Choosing a Venue for a Funeral or Memorial Service
When you were growing up, did you need to choose a funeral home to hold a funeral or memorial service or did you live in a community where the wake or community gathering took place at home and the casket went directly from the house to the church for a funeral service? Over the past decades the funeral industry has pressured bereaved families to use the formal funeral parlor for visitations and memorial services. However, with a bit of forethought, families may find that Ottawa has many gracious buildings which can be rented for an intimate memorial service or for a larger more traditional funeral. The cost of renting these spaces is often much less than rates charged by a funeral home. They may also allow more flexibility in choosing catering, music, audio/visual presentations or other creative elements the family may want to incorporate into the final celebration of life.
If your family is already connected to a faith community, enquire with your faith leader about facilities which can be used for a visitation, funeral, or post- funeral catered event. Some churches will rent space to people who are not part of their congregation but are looking for a traditional setting to hold a funeral. Some will allow alcohol to be served if a toast is offered during a reception.
If a relative has spent their final years in a care facility, the family may be comforted to learn that they can usually use the community room and catering service for funeral/memorial gathering for a deceased resident. Cost is usually minimal as a final honour to a long-time resident, and elderly friends and staff who have know them will find it easier to participate in a service held on the premises. The most ‘traditional’ funeral of all is the one held in the family home. Some condos and apartment buildings have beautiful community rooms which can be rented for memorial services or receptions. Families have also organized unique celebrations at their cottage, an art gallery, a community events space, or another unique location. The Funeral Co-operative of Ottawa arranged for the first funeral for a Veteran to be held at the War Museum.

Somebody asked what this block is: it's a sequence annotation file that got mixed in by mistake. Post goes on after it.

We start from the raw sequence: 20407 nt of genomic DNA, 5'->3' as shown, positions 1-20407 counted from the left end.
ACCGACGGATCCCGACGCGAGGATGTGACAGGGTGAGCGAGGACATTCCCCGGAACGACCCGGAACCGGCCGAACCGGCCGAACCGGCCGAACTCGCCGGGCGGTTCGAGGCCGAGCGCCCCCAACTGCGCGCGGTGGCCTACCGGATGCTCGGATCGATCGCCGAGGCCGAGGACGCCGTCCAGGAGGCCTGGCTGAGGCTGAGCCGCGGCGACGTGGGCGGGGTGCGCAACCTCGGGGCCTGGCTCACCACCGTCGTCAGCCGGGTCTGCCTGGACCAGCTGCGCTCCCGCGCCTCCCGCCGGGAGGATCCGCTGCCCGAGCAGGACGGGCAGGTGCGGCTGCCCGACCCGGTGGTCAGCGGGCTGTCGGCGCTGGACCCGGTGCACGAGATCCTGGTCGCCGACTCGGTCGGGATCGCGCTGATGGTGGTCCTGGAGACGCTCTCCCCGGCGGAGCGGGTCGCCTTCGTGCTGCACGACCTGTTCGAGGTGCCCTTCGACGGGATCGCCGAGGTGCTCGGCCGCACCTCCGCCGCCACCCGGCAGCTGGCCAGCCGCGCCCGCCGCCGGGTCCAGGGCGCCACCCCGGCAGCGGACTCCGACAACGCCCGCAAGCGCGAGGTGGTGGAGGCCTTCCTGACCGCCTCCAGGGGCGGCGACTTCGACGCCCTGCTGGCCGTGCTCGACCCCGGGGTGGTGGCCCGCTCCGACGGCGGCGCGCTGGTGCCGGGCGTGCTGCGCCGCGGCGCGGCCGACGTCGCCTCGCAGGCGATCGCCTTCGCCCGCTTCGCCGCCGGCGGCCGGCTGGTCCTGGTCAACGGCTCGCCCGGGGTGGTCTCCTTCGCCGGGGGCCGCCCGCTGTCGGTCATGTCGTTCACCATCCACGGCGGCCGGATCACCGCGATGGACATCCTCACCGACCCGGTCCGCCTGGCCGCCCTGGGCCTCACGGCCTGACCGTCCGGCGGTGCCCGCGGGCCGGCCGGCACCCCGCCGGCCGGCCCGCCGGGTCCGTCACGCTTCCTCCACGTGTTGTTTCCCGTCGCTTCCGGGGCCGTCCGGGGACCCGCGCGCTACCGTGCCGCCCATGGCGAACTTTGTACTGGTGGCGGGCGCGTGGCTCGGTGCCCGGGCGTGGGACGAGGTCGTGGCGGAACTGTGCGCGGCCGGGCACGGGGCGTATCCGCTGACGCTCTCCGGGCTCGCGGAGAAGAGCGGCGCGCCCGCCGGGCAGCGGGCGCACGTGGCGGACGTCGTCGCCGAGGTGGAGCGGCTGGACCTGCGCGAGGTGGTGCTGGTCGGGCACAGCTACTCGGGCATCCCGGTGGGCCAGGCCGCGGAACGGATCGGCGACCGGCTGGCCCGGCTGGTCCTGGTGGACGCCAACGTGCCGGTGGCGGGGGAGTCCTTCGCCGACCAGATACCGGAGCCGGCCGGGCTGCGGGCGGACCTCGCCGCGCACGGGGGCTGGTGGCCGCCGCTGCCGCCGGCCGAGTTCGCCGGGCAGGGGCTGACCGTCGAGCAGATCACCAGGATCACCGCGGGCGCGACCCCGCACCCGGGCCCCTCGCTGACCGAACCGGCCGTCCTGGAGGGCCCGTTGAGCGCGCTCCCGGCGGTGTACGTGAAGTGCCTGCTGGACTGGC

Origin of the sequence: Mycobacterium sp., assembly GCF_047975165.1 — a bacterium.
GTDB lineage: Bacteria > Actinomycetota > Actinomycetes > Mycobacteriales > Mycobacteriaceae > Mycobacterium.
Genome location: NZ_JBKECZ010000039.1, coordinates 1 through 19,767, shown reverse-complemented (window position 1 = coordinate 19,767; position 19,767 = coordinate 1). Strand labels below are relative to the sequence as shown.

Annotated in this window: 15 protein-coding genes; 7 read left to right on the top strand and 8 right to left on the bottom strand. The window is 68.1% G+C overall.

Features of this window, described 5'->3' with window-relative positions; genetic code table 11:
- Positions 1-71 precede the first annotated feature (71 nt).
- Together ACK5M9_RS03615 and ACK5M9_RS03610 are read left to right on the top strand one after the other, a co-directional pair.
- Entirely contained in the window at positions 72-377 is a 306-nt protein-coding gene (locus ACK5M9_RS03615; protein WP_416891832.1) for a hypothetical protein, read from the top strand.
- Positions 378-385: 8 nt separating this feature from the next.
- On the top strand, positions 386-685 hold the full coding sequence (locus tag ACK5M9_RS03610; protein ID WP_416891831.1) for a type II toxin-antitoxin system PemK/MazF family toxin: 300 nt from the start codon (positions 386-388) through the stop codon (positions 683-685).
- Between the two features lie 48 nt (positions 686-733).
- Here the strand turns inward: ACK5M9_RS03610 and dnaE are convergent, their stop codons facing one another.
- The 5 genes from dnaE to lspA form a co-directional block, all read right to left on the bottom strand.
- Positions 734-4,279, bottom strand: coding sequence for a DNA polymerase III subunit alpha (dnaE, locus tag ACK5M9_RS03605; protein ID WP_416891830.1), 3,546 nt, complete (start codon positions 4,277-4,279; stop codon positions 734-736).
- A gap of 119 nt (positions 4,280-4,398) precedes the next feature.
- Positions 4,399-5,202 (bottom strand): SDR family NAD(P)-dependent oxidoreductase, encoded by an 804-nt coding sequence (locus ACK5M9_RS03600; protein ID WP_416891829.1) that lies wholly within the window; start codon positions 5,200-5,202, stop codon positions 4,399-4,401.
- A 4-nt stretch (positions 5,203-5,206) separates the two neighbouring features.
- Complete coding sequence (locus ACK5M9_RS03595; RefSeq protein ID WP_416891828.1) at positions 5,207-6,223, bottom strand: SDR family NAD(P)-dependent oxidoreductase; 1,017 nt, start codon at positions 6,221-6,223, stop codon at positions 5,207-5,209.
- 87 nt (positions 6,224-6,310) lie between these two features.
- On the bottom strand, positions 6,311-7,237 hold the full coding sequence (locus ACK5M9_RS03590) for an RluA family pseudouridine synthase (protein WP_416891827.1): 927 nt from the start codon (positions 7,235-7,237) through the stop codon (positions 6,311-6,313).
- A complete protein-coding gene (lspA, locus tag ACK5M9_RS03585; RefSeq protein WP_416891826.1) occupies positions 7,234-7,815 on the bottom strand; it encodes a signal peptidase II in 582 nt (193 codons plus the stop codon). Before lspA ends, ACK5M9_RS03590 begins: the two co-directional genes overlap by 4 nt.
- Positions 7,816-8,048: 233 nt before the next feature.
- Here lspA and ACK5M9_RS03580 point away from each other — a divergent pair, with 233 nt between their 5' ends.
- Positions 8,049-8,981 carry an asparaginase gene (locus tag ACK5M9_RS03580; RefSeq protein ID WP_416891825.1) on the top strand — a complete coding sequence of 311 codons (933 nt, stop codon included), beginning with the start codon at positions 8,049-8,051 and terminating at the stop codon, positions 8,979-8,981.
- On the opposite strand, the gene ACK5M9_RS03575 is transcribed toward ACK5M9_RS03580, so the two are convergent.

In 2010, when the founding directors of the Funeral Co-operative were consulting on how to create a not-for-profit funeral business in Ottawa, they decided to develop a model that would keep expenses low but still provide a dignified and meaningful setting for funerals and memorial services. Building a funeral home or purchasing an existing facility would have burdened the co-operative with debt and maintenance costs which would have made it impossible for the fledgling Co-operative to keep down costs for its membership. As residents of Eastern Ontario, the directors knew that the city already had an abundance of beautiful facilities, some public and some privately owned, many of which could provide a superb setting for both traditional funerals or more secular memorial services. With this in mind the Funeral Co-operative chose to locate in a modest ‘store front’ where the funeral director could work with a variety of local venues to accommodate groups of any size. At the request of its membership, our Co-operative has also recently expanded to offer an intimate space for funeral services, visitations and memorial gatherings on our site.
Whatever type of funeral or memorial you are considering, give some thought to the variety of venues available, including non-traditional ones or sites that might have been particularly meaningful to the deceased and which will make the final celebration of life truly memorable. Our funeral director would be happy to make arrangements on your behalf.
Beverlee McIntosh is a retired social worker and founding member of the Funeral Co-operative of Ottawa, and offers monthly presentations on Consumer Information on Funeral Planning in Ontario through the Co-operative. Contact Info@fco-cfo.coop to register for an upcoming presentation.